**Problem**: (1996 Italy - #2) Prove that the equation $ a^2+b^2 = c^2+3 $ has infinitely many integer solutions $ \{a,b,c\} $.

**Solution**: Let $ a $ be any even integer. Setting $ b = \frac{a^2-4}{2} $ and $ c = \frac{a^2-2}{2} $, we have

$ a^2+b^2 = a^2+\left(\frac{a^2-4}{2}\right)^2 = \frac{a^4-4a^2+16}{4} = \left(\frac{a^2-2}{2}\right)^2+3 = c^2+3 $,

as desired. Hence there are infinitely many integer solutions. QED.

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Comment: With these problems it's a good idea to find solutions for some small values. I found the solutions $ (2,0,1) $, $ (4,6,7) $, and $ (6,16,17) $ from which I guessed that if we set $ b = n $, $ c = n+1 $ for some integer $ n $ we might be able to generate some solutions. After writing $ n $ in terms of $ a $, this was easy.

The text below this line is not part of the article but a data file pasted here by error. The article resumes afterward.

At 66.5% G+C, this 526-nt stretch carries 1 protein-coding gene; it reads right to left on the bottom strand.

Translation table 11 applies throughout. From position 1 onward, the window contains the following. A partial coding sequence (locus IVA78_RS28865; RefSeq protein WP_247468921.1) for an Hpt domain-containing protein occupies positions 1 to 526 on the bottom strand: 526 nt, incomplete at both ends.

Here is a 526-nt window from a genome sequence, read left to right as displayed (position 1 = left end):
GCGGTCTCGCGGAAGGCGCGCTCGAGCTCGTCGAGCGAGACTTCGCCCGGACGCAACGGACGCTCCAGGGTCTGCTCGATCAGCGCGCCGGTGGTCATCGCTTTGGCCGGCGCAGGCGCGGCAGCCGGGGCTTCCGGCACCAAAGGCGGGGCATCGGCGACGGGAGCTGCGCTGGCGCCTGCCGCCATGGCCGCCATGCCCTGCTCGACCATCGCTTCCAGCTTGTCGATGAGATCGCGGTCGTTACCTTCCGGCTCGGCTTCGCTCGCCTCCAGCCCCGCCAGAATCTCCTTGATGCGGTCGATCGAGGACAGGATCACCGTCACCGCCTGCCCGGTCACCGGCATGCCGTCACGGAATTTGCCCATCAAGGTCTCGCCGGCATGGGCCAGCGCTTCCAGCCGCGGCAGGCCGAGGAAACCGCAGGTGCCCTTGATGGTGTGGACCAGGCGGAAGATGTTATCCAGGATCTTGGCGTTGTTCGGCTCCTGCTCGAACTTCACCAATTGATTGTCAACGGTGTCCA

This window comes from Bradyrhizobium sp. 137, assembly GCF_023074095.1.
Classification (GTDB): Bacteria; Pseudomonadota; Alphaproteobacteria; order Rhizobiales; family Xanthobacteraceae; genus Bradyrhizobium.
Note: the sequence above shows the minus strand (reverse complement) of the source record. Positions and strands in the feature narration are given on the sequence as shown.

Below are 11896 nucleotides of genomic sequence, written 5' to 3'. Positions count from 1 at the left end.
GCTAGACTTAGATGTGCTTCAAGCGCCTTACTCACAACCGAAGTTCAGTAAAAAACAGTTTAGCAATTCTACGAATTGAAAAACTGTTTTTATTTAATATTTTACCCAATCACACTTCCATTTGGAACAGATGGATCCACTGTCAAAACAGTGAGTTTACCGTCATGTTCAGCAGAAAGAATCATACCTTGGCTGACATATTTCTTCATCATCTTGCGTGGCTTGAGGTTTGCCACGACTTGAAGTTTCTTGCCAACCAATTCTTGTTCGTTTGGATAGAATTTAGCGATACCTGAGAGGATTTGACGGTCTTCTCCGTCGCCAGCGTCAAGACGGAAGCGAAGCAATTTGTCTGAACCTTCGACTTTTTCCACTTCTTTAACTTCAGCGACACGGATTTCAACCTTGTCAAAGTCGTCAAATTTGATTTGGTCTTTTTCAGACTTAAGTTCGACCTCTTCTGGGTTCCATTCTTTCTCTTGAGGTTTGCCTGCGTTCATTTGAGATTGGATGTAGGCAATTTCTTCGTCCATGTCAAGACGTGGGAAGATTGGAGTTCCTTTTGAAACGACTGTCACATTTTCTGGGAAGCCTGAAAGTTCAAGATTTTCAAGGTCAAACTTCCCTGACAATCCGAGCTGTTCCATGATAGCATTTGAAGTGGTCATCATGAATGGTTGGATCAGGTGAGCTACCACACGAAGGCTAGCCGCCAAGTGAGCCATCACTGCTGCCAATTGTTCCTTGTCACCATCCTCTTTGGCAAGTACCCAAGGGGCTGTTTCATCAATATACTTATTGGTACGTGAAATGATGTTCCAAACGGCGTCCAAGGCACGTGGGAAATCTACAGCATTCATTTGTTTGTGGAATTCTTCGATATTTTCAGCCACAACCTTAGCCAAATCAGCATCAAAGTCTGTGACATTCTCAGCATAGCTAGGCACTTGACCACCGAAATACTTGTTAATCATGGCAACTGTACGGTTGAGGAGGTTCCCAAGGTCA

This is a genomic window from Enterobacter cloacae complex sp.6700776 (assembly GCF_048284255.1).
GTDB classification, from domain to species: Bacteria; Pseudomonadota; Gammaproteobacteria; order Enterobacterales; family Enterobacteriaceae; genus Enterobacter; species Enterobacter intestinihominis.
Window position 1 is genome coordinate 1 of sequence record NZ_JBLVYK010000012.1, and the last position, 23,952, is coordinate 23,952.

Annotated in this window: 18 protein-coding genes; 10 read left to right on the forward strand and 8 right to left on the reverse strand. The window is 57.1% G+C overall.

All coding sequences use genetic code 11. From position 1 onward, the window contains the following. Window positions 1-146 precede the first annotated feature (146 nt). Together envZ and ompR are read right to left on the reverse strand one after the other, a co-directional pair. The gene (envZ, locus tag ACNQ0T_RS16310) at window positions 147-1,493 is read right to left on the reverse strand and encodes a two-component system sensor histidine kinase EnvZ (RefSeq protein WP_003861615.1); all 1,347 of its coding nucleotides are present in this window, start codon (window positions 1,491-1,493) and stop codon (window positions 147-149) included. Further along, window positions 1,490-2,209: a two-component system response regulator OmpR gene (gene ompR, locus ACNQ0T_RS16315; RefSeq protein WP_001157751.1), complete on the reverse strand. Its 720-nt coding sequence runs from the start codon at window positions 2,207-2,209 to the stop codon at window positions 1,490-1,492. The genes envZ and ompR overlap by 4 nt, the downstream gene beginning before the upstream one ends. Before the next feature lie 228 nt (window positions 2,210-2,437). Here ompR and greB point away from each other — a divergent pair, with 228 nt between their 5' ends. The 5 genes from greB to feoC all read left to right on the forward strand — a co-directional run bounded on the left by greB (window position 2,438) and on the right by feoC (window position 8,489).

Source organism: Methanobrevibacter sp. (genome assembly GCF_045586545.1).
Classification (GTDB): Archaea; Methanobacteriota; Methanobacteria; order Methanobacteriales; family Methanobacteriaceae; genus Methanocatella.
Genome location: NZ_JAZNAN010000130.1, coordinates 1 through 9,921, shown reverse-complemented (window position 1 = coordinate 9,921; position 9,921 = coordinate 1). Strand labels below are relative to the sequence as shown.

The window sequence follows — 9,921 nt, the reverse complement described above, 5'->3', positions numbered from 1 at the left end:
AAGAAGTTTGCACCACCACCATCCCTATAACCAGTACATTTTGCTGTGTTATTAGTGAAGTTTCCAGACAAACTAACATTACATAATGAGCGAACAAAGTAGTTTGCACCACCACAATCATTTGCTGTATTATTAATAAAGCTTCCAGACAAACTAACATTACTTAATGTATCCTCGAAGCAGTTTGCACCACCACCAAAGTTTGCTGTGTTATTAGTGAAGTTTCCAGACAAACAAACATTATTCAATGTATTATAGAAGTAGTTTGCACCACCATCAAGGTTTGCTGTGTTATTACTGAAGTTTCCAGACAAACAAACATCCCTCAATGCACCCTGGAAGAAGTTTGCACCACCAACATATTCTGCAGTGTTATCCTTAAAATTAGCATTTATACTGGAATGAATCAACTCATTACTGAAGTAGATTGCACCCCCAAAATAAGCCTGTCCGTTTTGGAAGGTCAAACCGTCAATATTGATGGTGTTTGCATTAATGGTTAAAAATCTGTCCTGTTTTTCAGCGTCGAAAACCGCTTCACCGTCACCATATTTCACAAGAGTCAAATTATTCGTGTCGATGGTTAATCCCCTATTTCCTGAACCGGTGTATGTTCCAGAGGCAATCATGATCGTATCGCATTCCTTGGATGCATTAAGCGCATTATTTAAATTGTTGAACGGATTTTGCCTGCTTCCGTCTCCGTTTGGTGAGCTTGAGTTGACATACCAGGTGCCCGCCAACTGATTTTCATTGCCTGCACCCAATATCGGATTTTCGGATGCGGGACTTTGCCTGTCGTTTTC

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Practice Problem: Find all solutions to the equation $ x^3+y^3 = z^2 $ in the positive integers.

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